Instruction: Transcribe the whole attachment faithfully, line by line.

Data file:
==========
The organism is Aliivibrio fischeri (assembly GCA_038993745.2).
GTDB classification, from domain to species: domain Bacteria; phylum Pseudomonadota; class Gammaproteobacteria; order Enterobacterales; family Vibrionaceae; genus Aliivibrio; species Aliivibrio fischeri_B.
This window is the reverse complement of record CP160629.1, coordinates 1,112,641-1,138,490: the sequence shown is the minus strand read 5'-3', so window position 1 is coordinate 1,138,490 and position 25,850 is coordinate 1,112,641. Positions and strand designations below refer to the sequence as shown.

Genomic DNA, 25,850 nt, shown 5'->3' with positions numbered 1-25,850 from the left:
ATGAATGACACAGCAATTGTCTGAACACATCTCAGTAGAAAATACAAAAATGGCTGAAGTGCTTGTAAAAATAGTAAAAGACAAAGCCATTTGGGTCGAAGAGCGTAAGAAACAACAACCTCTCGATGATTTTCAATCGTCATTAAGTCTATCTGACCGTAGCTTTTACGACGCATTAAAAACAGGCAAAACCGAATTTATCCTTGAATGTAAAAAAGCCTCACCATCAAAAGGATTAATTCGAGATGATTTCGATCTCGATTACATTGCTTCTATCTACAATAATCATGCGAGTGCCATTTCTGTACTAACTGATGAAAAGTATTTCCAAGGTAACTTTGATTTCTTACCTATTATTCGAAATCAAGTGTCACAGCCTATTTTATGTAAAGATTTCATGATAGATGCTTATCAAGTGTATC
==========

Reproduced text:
The organism is Aliivibrio fischeri (assembly GCA_038993745.2).
GTDB classification, from domain to species: domain Bacteria; phylum Pseudomonadota; class Gammaproteobacteria; order Enterobacterales; family Vibrionaceae; genus Aliivibrio; species Aliivibrio fischeri_B.
This window is the reverse complement of record CP160629.1, coordinates 1,112,641-1,138,490: the sequence shown is the minus strand read 5'-3', so window position 1 is coordinate 1,138,490 and position 25,850 is coordinate 1,112,641. Positions and strand designations below refer to the sequence as shown.

Genomic DNA, 25,850 nt, shown 5'->3' with positions numbered 1-25,850 from the left:
ATGAATGACACAGCAATTGTCTGAACACATCTCAGTAGAAAATACAAAAATGGCTGAAGTGCTTGTAAAAATAGTAAAAGACAAAGCCATTTGGGTCGAAGAGCGTAAGAAACAACAACCTCTCGATGATTTTCAATCGTCATTAAGTCTATCTGACCGTAGCTTTTACGACGCATTAAAAACAGGCAAAACCGAATTTATCCTTGAATGTAAAAAAGCCTCACCATCAAAAGGATTAATTCGAGATGATTTCGATCTCGATTACATTGCTTCTATCTACAATAATCATGCGAGTGCCATTTCTGTACTAACTGATGAAAAGTATTTCCAAGGTAACTTTGATTTCTTACCTATTATTCGAAATCAAGTGTCACAGCCTATTTTATGTAAAGATTTCATGATAGATGCTTATCAAGTGTATC